Understanding the Signs of Burnout at Work—and What to Do About Them

CoachHub · 5 September 2022 · 5 min read

It’s not often that an employee will flat-out tell a manager “I’m burnt out.” Too much is at stake—namely, the employee’s livelihood. Managers must become adept at recognizing the signs of burnout at work and coaching employees to support their wellbeing and ensure the health of the organization as a whole.

They have their work cut out for them. In its 2021 Work and Well-Being Survey, the American Psychological Association (APA) found that 71% of employed Americans feel tense or stressed out at work. Lack of interest, motivation and energy ensue. So does difficulty focusing on work, reduced effort and lower productivity. And if that’s not alarming enough, almost 20% of stressed-out employees are ready to jump ship. The most affected are those in sales, entertainment, customer service or who perform manual labor, but people in administrative, managerial and professional roles aren’t far behind.

The Symptoms of Burnout

Recognizing the symptoms of burnout is the first step in solving for them. The World Health Organization uses three categories to capture the symptoms of workplace stress:

  1. Energy depletion and exhaustion – Low energy shows up in so many ways: tardiness, a drop in productivity, longer breaks, shorter tempers, shying away from opportunity, etc. Deploying surveys can help companies understand precisely what the stressors are so they can work on eliminating what’s causing energy to plummet.
  2. Feeling negative, cynical or disengaged from one’s job – Some people are quite verbal about what they do and don’t like about their company, their job or their boss. Others are much more reluctant to voice their opinion but may show their feelings via body language or the quality of their personal interactions. It’s difficult to ascertain truth from hyperbole or reticence, but companies should pay attention to deviations from the norm.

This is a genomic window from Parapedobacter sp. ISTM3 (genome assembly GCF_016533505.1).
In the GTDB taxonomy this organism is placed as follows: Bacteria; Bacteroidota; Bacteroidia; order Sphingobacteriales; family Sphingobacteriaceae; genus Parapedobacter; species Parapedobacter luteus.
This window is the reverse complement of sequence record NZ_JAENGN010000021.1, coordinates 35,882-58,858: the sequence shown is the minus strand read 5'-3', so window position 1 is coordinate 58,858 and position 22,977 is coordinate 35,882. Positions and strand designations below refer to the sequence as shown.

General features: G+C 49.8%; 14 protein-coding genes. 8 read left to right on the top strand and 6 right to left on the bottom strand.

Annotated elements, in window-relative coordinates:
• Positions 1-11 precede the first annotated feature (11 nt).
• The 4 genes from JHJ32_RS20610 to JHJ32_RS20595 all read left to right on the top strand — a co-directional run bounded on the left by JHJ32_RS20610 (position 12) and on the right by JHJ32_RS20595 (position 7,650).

3. Being less effective at work – Effectiveness is often conflated with productivity, though they’re not precisely the same. Productivity measures abound for just about everything. Effectiveness can be more nuanced and less prone to easily quantifiable evaluation. To combat it, companies must first define what they mean by “effective” in a way that can be objectively assessed.

Of course, there are any number of reasons people might lack energy, feel less than positive or struggle with productivity at work, and it can be uncomfortable to broach such an intimate conversation with a supervisor, coworker or direct report. Anonymized employee surveys enable organizations to spot trends and anomalies and establish programs aimed at increasing general wellbeing in the workplace. On a more personal level, establishing a cadence of regular one-on-one conversations builds rapport and helps managers spot signs of burnout that might otherwise go unnoticed. When done well, they create trust between manager and employee and provide a private space in which to explore solutions in a positive manner. Trend-spotting surveys applicable to the larger population and scheduled one-on-ones complement each other and can create a useful framework for spotting the symptoms of burnout early.

Employee well-being and burnout

The Top Causes of Burnout at Work